One smartphone asked another smartphone why he broke up with his girlfriend. He lamented, “She became disconnected and had too many hang ups.” Forgive the phone humor, we will get Siri-ous. It is not a joke that mobile has become the main way customers are consuming digital media. According to a recent report, “mobile now accounts for 69 percent of digital media time spent”, with a large and still growing segment of people relying solely on their mobile devices for their internet usage, never using a laptop or desktop. Admittedly not every serious shopper for costly goods or services searches on a mobile device, but the trends and trajectory are clear.
If you haven’t thought about your digital presence on a 6-inch screen, your lunch is probably getting eaten by your competitors.
Like many, you probably create email blasts or update your website on your desktop browser, but have you also checked to see what they look like on your mobile device? In Issue #3 of the SEOversite Newsletter, “Mobile Friendly Design Tips” we discussed the pending impact of Google’s “Mobilegeddon” and the basics of improving your mobile web design. If you haven’t done so, use this link to see if your website is considered mobile friendly. If it isn’t, call us immediately because you need a new site pronto.
With the increased consumption of, and the increased weight Google assigns to, mobile content, businesses must place an amplified focus on providing a positive user experience to make both consumers and Google happy. In November 2016, Google launched its mobile-first index experiment, and once the kinks are worked out, will likely be using mobile versions as the primary search engine index. Don’t panic – Google has said that the change won’t drastically affect rankings, unless a business’s mobile and desktop sites differ dramatically.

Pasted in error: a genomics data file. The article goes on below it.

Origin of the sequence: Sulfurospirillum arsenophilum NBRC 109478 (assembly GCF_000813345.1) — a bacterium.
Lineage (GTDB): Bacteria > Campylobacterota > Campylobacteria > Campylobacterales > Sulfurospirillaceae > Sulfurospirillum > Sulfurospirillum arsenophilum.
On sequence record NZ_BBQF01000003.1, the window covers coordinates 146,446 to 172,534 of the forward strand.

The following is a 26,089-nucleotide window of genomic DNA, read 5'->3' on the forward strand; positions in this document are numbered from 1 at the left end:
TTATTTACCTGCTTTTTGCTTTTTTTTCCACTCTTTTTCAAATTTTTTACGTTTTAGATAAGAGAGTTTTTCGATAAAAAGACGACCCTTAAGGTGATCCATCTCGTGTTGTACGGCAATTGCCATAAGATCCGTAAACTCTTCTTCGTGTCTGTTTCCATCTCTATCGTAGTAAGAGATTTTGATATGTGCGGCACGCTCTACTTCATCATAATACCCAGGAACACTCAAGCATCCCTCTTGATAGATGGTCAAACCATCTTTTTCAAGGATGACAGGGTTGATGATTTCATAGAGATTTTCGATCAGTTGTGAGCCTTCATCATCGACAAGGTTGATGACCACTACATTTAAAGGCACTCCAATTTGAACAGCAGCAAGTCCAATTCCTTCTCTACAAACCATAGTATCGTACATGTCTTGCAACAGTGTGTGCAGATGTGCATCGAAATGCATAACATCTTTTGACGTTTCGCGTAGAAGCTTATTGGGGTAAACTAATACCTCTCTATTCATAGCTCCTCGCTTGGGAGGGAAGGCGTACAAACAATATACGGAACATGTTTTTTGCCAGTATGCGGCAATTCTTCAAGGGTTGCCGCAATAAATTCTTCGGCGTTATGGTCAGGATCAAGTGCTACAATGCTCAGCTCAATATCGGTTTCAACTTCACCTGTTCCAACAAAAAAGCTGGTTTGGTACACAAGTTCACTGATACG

Consider the following tips to ensure your website is ready for the mobile movement:
- Separate mobile and desktop versions are outdated. All sites should now utilize responsive design – a site that automatically changes its image size, script ability, and resolution while maintaining the same content no matter the size of the screen on which the content is viewed.
- Content is not king, but you can’t be king without content. While the separate, mobile sites of the past limited content due to the smaller size of the page (compared to desktop), a responsive site will maintain the same robust content across platforms, helping you keep, and improve, your Google rankings.
- Check page load speed on mobile as well as desktop. Computers running on an internet connection or Wi-Fi are going to run faster than a smartphone running on a 3G network. Google claims the average retail website takes 6.9 seconds to load on a mobile device, longer than the average consumer will stay on a page that has not loaded (3 seconds). Your web team should be aware of ways to speed up the load time on the mobile version (and if they aren’t, contact us at email@example.com).
- As mobile continues to evolve, consider eventually creating an Accelerated Mobile Page built specifically to improve speed and utilize some of Google’s mobile-exclusive functionality. The differences are technical, but essentially this is Google’s way of creating an easier process for the script of a website to be communicated and loaded specific to mobile in their attempt to improve the mobile user experience.
- Design emails and images specifically for mobile — Considering two out of three emails are read on smartphones or tablets, don’t forget to review a version of your next e-blast or social media post on your phone as well as your desktop. Make sure the dimensions of your image are optimized for the appropriate feed (which you can change in the settings of many editing programs). If it doesn’t look good on mobile, you’ll lose most of the visitors you’re hoping to convert.
As people increasingly rely on their mobile devices for their digital media consumption, the trends and best practices will continue to evolve. To ensure you are on the forefront of mobile marketing, give us a call at (305) 455-0720 or email us at firstname.lastname@example.org.